Bethesda announced that Fallout 76 will undergo some cosmetic and other changes in future updates to hopefully bring some stress relief to its gamers.
A video game in its online infancy, Fallout 76 and its development team heard a lot of watercooler chit chat from those that have persisted through the game’s bumps and bruises. As a result of the talk, Bethesda Game Studios plans to address some of the game’s biggest flaws, such as upping the current stash limit of 400.
At the top of the complaint is the FOV slider, which Bethesda didn’t want in the first place. Unlike Fallout 3 and Fallout 4, where a FOV slider was a foreign and often-avoided term, Fallout 76 will (eventually) adopt one. After all, not having one is a nuisance since most computer monitors accommodate a very small percentage of a full circle’s field-of-view. To further combat this, FO76 will also start supporting an aspect ratio of 21:9 for PC.
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Another aspect of the game that triggered players is the option of in-game chat. Like the FOV slider, push-to-talk wasn’t a part of the beta. As Bethesda hints, it’s in the process of being implemented into Fallout 76; it’s just a matter of when, though the studio expects it to happen before the start of next year.
Over time, Fallout 76 might want to address another issue, which concerns non-player characters, or NPCs. Other than the occasional static cadence of the Overseer on comms, relaying quest after quest, and vintage tunes on the radio, FO76 relies on ghouls and mole rats to interact with the players, unless engaged in PvP. With that said, the game’s Vault-Tec Assisted Targeting System, or VATS, needs a separate patch of its own. The fractional delay is comical at first, but the humor gives way to confusion, as demonstrated here.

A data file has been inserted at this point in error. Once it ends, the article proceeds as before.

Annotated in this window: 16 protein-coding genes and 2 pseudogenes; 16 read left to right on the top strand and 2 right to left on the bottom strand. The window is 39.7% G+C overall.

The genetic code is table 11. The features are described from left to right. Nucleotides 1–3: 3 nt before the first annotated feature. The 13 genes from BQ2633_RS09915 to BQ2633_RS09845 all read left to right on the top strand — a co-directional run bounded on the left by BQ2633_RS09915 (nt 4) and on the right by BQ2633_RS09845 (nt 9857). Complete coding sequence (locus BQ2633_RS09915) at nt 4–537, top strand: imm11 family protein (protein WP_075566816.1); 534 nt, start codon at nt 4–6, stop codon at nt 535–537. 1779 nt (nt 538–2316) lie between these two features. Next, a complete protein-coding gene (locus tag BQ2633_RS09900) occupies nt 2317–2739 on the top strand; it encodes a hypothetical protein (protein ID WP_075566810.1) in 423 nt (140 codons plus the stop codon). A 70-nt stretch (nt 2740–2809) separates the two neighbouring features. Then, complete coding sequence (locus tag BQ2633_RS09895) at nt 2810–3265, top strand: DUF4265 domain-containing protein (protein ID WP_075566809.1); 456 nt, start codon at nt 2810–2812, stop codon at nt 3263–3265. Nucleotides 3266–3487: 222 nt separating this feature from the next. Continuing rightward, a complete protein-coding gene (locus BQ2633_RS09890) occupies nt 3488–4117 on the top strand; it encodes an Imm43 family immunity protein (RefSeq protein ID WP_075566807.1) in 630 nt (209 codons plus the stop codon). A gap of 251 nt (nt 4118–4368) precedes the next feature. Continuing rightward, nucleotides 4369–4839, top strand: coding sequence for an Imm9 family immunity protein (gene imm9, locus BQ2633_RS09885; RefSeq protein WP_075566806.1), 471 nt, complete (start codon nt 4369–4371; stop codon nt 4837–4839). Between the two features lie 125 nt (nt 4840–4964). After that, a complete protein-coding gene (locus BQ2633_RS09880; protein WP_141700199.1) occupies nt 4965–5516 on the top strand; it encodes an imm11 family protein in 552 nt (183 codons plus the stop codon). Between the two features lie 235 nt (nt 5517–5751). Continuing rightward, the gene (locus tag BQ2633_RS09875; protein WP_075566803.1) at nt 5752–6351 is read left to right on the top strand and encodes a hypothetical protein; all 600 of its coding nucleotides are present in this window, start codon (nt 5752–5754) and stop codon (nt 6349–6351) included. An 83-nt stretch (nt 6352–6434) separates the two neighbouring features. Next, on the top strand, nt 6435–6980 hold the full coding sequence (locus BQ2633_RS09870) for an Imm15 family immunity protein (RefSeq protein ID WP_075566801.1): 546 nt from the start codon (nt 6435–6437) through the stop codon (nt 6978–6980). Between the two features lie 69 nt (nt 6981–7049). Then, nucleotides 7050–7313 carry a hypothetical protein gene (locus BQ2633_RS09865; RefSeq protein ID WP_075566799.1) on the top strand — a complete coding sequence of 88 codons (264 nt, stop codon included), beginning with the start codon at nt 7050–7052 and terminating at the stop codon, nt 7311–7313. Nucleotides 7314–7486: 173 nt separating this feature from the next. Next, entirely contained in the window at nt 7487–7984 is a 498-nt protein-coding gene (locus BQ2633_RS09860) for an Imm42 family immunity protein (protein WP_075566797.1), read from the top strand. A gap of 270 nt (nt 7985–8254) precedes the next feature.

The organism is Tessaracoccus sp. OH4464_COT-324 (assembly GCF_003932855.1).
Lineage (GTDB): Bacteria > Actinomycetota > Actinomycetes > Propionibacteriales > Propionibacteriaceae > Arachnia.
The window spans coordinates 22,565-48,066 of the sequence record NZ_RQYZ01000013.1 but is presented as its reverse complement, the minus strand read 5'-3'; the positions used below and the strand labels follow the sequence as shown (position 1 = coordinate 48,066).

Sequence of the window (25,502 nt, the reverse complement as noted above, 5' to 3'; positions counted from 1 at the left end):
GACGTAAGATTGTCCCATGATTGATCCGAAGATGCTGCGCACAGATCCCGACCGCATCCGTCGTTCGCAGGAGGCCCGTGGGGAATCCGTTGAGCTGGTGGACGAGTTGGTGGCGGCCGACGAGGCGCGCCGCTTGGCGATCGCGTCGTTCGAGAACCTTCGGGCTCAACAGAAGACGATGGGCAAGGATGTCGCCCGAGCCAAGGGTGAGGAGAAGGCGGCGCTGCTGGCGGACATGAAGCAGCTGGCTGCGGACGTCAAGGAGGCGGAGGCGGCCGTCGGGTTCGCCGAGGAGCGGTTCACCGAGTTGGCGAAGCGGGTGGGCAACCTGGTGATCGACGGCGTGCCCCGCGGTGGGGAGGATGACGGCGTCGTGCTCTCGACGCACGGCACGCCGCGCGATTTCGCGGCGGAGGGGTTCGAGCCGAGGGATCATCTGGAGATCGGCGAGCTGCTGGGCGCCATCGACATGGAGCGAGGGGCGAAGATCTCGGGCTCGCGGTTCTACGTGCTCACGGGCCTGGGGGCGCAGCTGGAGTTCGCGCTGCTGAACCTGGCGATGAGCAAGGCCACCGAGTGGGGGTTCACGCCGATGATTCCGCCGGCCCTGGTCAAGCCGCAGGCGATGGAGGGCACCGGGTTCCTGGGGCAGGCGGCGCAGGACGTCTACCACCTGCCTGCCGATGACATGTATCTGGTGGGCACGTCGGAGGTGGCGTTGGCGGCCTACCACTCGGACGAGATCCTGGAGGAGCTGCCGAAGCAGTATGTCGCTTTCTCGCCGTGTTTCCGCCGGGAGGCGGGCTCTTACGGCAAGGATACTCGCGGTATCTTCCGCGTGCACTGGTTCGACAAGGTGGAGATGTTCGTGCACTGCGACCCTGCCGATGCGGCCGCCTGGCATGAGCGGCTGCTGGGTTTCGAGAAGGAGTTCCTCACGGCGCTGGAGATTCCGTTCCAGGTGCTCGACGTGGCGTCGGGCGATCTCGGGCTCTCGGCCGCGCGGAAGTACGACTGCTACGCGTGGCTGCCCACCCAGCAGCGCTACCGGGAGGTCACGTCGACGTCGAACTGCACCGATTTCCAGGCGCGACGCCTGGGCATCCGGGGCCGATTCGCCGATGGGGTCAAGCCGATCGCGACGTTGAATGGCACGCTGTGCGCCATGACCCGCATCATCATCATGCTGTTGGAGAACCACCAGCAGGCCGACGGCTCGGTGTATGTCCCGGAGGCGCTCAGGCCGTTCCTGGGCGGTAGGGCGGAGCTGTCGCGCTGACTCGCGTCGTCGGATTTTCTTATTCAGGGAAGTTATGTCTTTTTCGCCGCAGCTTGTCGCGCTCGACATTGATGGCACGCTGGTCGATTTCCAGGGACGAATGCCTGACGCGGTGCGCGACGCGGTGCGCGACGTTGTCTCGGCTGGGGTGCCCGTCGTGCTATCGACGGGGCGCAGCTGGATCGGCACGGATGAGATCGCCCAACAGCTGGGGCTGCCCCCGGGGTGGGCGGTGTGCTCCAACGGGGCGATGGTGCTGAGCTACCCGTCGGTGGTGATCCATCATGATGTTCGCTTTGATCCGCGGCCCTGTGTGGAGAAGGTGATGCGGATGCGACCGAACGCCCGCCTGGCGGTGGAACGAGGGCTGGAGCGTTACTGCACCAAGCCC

Though the Fallout series is mostly catered to consoles, the transition of entering the PC gaming stratosphere is a challenge with an even more challenging and vocal community. Through the likes of Reddit posts and Twitch streams, voices were heard, so Bethesda hopes it’s doing the right thing by tweaking its history.
November 19 is the target date for the next wave of crucial – and possibly game-changing – fixes for FO76. The headache of shuffling camps around as they bobble to-and-fro against the unforgiving terrain may go away, while a friendlier user interface hopefully greets you with a warm hello the next time you’re browsing your Pip Boy.